Scientists Create Beer That Hydrates As You Drink, Alcoholics Rejoice

By Brent McKnight | 7 years ago

BeerHere’s a great bit of news for those among with a penchant for imbibing that bubbly adult beverage commonly known as beer. The worst thing about excessive drinking is the rampant dehydration the morning after having one or two or ten pints too many. You know those days, when you feel like your body is made out of beef jerky. Fortunately for all of us, a group of enterprising Australian scientists have developed beer that hydrates you as you drink. Life just got a little bit better for some of us, and those pesky hangovers have become that much less severe.

A team of researchers at Griffith University in Queensland have discovered a way to significantly improve the overall hydrating effects of beer. God bless science. This team—these heroes—has developed a way to add electrolytes to beer without it impacting the flavor. Electrolytes are soluble salts that allow the body to maintain proper hydration levels by absorbing moisture. They probably sound familiar from all those Gatorade commercials you see on TV.

Though you don’t usually think of knocking back a cold brew after strenuous exercise, that’s exactly what they did. The team whipped up new strains of two different commercial beers—one regular, one light—and gave them to test subjects that had just completed a taxing workout in order to test their fluid recovery. The volunteers had either the regular or altered versions, and according to the tests, the electrolyte enhanced light beer scored the best for rehydration. Associate professor Ben Desbrow said, “Of the four different beers the subjects consumed, our augmented light beer was by far the most well retained by the body, meaning it was the most effective at re-hydrating the subjects.”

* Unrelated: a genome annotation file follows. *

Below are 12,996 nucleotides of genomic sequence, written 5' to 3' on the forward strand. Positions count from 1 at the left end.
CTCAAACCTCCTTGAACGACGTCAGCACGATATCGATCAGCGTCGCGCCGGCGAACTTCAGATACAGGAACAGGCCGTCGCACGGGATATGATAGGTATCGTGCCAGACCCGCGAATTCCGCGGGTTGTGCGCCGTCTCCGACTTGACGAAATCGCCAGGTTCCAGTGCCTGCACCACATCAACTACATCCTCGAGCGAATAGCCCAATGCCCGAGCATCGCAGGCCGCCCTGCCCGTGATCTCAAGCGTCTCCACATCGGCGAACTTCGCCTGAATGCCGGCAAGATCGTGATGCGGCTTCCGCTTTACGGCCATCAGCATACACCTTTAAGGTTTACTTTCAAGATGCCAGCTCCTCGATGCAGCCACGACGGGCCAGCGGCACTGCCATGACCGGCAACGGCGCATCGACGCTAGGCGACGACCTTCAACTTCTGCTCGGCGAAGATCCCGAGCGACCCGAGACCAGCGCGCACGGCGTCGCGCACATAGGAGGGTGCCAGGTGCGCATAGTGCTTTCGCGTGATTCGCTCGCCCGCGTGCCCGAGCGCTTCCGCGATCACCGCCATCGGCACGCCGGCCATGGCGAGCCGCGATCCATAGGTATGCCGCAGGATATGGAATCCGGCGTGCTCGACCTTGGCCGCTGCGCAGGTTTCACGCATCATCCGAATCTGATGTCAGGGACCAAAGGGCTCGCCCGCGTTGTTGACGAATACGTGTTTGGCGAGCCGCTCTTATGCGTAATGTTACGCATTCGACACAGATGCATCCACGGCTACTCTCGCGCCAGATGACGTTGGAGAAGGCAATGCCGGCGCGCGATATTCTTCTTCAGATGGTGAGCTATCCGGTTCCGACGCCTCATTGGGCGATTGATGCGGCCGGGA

The researchers aimed at a smaller, practical target, one with daily applications. The logic behind this study is that people are going to drink. Years of telling them not to, and little historical epochs like Prohibition, have proven that beyond a shadow of a doubt, and these scientists hope to at least minimize the dehydration. Drinking is a regular part of our lives as social animals. Desbrow said, “If you’re going to live in the real world, you can either spend your time telling people what they shouldn’t do, or you can work on ways of reducing the danger of some of these socialized activities.”

So maybe this isn’t curing cancer, developing technology to reverse environmental degradation, or exploring the uncharted regions of space, but these developments will make mornings a little more bearable for many folks. And for that, let’s all raise a frost, refreshing mug and salute these visionaries, these friends of the drinking man. There’s no word about when this new advancement may find its way to the shelves of a convenience store near you, but knowing that it’s out there, waiting for us, makes all the difference.

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